Netflix hasn’t had a great week. On one hand, one of their newest programs, Dave Chappelle’s latest stand-up special The Closer, is the talk of the town. On the other, a lot of that talk is negative, and it’s even coming from their employees. The beloved comic once again went off on the LGTBQ+ community, especially trans people, on the company’s dime, and the fallout has led to what may turn into an all-out palace revolt. And it seems like one of top brass’ attempts to put out the fire only made it rage more.
In the last few days, Netflix suspended — and then reinstated — a trans employee whose critique of her employers had gone viral. (They claimed it was over a different issue.) Then trans employees announced they would schedule a walk-out protest next week. In the wake of mounting pressure, Ted Sarandos, one of the company’s co-CEOs, sent out a company-wide statement, which was obtained by Variety. In it, the exec tries to mount a different defense of Chappelle than simply asserting that he didn’t actually cross some line.
“We know that a number of you have been left angry, disappointed and hurt by our decision to put Dave Chappelle’s latest special on Netflix,” Sarandos wrote to his staff. He acknowledged that “the concern is not about offensive-to-some content but titles which could increase real world harm (such as further marginalizing already marginalized groups, hate, violence etc.)”
Thing is, Sarandos doesn’t think that’s what’s a problem. “While some employees disagree, we have a strong belief that content on screen doesn’t directly translate to real-world harm,” he wrote.
Sarandos then tried to argue that entertainment never impacts the real world:
“The strongest evidence to support this is that violence on screens has grown hugely over the last thirty years, especially with first party shooter games, and yet violent crime has fallen significantly in many countries. Adults can watch violence, assault and abuse – or enjoy shocking stand-up comedy – without it causing them to harm others.”
It’s a curious argument, especially considering there’s a long history of art having real-world impact. (Perhaps Sarandos should read up on The Birth of a Nation or Triumph of the Will, both of which may still be available via Netflix’s by-mail disc service.) Sure enough, some found his defense insufficiently convincing, especially considering that one of their prized documentaries argues the exact opposite position.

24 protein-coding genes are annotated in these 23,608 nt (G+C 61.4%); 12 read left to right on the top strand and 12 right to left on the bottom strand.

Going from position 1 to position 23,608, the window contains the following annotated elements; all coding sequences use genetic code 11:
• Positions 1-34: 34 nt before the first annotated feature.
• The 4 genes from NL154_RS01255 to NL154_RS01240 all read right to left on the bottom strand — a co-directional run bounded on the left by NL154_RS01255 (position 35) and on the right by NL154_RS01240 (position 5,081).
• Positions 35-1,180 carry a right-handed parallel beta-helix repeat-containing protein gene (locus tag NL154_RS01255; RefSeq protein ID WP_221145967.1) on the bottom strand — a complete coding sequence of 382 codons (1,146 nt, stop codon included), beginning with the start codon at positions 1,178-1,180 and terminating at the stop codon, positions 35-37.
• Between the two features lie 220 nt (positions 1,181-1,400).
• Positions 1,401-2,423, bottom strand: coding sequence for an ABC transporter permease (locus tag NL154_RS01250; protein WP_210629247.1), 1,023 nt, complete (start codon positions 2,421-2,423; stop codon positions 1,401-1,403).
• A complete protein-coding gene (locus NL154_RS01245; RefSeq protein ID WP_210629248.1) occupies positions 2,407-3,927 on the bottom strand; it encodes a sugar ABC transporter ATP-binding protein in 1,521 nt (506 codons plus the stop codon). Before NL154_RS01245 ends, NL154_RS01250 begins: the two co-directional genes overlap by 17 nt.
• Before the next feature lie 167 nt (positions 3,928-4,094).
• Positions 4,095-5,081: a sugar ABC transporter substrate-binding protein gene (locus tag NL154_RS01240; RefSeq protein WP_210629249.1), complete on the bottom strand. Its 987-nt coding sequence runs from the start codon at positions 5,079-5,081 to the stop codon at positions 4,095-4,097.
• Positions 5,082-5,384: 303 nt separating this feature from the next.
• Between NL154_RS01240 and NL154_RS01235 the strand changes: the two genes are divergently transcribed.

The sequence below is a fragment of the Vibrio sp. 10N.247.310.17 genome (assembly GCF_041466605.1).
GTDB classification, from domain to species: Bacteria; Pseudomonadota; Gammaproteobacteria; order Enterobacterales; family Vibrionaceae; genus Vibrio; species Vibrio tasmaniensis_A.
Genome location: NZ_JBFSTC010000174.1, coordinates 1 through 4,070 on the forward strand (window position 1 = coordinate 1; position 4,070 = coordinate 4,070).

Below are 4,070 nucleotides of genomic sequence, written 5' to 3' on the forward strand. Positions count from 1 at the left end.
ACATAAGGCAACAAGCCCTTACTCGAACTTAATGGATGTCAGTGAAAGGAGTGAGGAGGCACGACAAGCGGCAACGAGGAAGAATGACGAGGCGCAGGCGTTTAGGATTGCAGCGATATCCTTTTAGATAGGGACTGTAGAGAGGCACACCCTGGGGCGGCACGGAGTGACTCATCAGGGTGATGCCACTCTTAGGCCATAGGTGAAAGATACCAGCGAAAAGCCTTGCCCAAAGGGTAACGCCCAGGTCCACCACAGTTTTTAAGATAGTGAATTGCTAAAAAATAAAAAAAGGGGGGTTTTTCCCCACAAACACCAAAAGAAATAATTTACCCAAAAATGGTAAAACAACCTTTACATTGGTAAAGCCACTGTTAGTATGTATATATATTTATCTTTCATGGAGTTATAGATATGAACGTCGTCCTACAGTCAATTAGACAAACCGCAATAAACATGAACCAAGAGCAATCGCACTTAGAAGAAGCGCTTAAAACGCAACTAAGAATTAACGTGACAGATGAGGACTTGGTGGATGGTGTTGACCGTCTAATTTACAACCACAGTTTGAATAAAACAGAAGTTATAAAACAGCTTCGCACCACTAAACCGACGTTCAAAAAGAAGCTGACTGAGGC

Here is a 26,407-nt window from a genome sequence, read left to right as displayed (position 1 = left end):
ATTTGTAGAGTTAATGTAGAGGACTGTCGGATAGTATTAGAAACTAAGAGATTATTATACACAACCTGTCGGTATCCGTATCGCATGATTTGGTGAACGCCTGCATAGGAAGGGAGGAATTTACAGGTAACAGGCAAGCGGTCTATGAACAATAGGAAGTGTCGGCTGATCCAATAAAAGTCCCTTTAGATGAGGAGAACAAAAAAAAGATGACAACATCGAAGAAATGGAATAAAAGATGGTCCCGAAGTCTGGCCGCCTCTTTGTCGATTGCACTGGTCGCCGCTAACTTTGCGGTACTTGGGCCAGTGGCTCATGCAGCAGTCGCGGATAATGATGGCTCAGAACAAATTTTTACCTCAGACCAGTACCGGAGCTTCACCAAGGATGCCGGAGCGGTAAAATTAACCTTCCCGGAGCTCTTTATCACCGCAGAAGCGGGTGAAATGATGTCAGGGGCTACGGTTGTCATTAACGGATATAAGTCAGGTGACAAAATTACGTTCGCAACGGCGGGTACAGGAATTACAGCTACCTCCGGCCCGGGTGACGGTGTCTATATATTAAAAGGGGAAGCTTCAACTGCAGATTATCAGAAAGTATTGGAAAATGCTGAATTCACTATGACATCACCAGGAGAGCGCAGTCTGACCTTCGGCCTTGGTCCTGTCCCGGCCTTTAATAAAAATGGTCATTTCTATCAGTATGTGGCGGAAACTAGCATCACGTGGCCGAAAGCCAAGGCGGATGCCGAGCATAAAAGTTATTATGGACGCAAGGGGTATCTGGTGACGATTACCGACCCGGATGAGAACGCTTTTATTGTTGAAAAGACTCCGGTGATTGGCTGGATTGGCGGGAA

— Shon (@gayblackvet) October 14, 2021
If only Sarandos had access to a documentary called “Disclosure” that makes a very convincing argument about the many ways content has translated to real-world harm for the trans community. It’s on…
— Alan Sepinwall (@sepinwall) October 14, 2021
There’s a very good documentary called Disclosure that I would recommend to anyone who works in the content biz. It’s on Netflix.
— Raphael Bob-Waksberg (@RaphaelBW) October 14, 2021
They literally talk about this in Disclosure, a documentary streaming on Netflix https://t.co/uECPxk9nd6
— Niko Stratis (@nikostratis) October 14, 2021
Meanwhile, @Most, the streamer’s LGBTQ+ Twitter account, seemed to go rogue.
To be clear: As the queer and trans people who run this account, you can imagine that the last couple of weeks have been hard. We can’t always control what goes on screen. What we can control is what we create here, and the POV we bring to internal conversations.
— Most (@Most) October 13, 2021
“Sorry we haven’t been posting, this week f*cking sucks,” they posted. “To be clear: As the queer and trans people who run this account, you can imagine that the last couple of weeks have been hard. We can’t always control what goes on screen. What we can control is what we create here, and the POV we bring to internal conversations.”
“We have been reading all of your comments and using them to continue advocating for bigger and better queer representation,” they added, before ending, “ok you can go back to yelling at us now.”